Many new beekeepers do not understand that hive management is essential to long-term survival. Bees, like most other living organisms, are susceptible to a variety of diseases, parasites, and potentially threatening environmental influences. To be a successful beekeeper, you have to do regular hive checks. You must also learn what to look for.

Here’s a short list of some of the most common threats to honeybees:

  • American Foulbrood – The disease, along with its European cousin, are now found worldwide. It is a bacterial disease caused by a rod-shaped bacterium that can only be seen under a microscope. It can wipe out an entire colony with very little effort.
  • Nosema – This is a family of parasites that causes problems for insects of all kinds. There are 81 species of Nosema, so it pays to learn which ones do the most harm to bee hives.
  • Tracheal Mites – If these mites get into a hive, they can also work their way into the airways of individual bees. The mites can eventually kill the bees. Furthermore, female mites make their way to the hairs on a bee’s body where they will lay eggs.
  • Hive Beetles – Small hive beetles are found mostly in North America. They do not harm honeybees per se, but they do drive healthy bees out of the nest. A hive could collapse merely by the entire colony leaving in search of a new place to live.

There are a host of other diseases and parasites that can be problematic for beekeepers. If you want to make beekeeping a profitable business, you will either have to learn how to identify these things or contract with an experienced inspector willing to perform regular inspections on your hives.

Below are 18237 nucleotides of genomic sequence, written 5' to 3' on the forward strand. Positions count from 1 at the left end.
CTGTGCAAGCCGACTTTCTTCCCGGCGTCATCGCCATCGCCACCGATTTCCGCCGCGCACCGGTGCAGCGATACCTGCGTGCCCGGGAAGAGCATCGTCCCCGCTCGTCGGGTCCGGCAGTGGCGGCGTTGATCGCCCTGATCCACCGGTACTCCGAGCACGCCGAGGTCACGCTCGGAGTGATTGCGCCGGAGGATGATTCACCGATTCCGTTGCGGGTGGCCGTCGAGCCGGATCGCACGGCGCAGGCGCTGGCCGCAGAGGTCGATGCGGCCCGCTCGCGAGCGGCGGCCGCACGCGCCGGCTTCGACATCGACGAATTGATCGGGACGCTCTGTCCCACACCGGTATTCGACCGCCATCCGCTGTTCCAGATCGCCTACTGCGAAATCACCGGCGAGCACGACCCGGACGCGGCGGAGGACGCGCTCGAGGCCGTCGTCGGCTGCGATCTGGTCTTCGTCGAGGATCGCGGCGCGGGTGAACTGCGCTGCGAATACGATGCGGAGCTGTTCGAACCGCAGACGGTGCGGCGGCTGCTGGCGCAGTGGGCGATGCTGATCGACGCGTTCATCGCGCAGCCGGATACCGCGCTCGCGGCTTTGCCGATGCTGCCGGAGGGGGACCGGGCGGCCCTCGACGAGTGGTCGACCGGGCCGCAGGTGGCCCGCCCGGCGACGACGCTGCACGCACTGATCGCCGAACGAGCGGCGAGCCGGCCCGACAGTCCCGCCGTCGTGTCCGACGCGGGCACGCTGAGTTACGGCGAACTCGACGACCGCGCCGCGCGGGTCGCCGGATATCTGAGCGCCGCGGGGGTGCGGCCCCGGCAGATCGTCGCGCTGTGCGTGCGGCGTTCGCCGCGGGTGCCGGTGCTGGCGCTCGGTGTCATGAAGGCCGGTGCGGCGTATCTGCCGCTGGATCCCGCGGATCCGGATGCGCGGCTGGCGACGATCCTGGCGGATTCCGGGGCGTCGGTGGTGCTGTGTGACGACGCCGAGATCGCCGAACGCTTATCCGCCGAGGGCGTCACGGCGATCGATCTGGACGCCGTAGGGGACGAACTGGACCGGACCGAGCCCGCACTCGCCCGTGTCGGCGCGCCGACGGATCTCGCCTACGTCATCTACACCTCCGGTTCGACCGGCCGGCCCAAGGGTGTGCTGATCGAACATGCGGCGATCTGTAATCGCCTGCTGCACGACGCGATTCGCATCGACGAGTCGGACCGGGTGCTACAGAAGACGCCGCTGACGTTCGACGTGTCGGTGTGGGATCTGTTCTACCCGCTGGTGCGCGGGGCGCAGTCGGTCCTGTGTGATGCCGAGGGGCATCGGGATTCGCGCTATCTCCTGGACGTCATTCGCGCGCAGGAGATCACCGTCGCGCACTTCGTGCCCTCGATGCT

3. Regulations and Legal Implications

There are always regulations and legal implications attached to running a business. Where beekeeping is concerned, you have several issues to think about. First and foremost is your location. Do you live out in the country where keeping bees is unlikely to impact neighbors? Or perhaps you live in a suburban or urban environment surrounded by neighbors on all sides. In the case of the latter, there may be local regulations controlling how many hives you can have on your property.

If you live in the U.S. or Canada, there may be zoning issues to contend with. Local laws may not allow beekeeping in your location, which would force you to locate your hives somewhere else. You may run into the same kinds of problems with local councils in the UK and major cities in Europe.

Then there is the question of licensing. Are you allowed to make money by beekeeping in your country, province, state, or local area? You may need to be licensed before you can do so.

These are all things you should be checking on before you decide to embark on beekeeping as a profit-generating venture. If regulations prevent you from establishing a beekeeping business, you may still be able to keep bees as a hobby.

You might also be able to sell honey, beeswax, etc. as a hobbyist. You would just have to limit your sales to whatever level constitutes hobby activity in your area. Whatever you do, don’t try to turn beekeeping into a profitable business but pass it off just as a hobby to get by regulations. Doing so could land you in trouble.

beekeeper tending hive

 

4. Time Commitment

Succeeding in any business venture requires a commitment of time. In other words, you will be spending more than just money. You are going to have to invest time in setting up your colonies. You will be putting in time inspecting your hives, maintaining the health of your bees, keeping your property in shape, protecting your bees from outside dangers, and harvesting the products you intend to sell.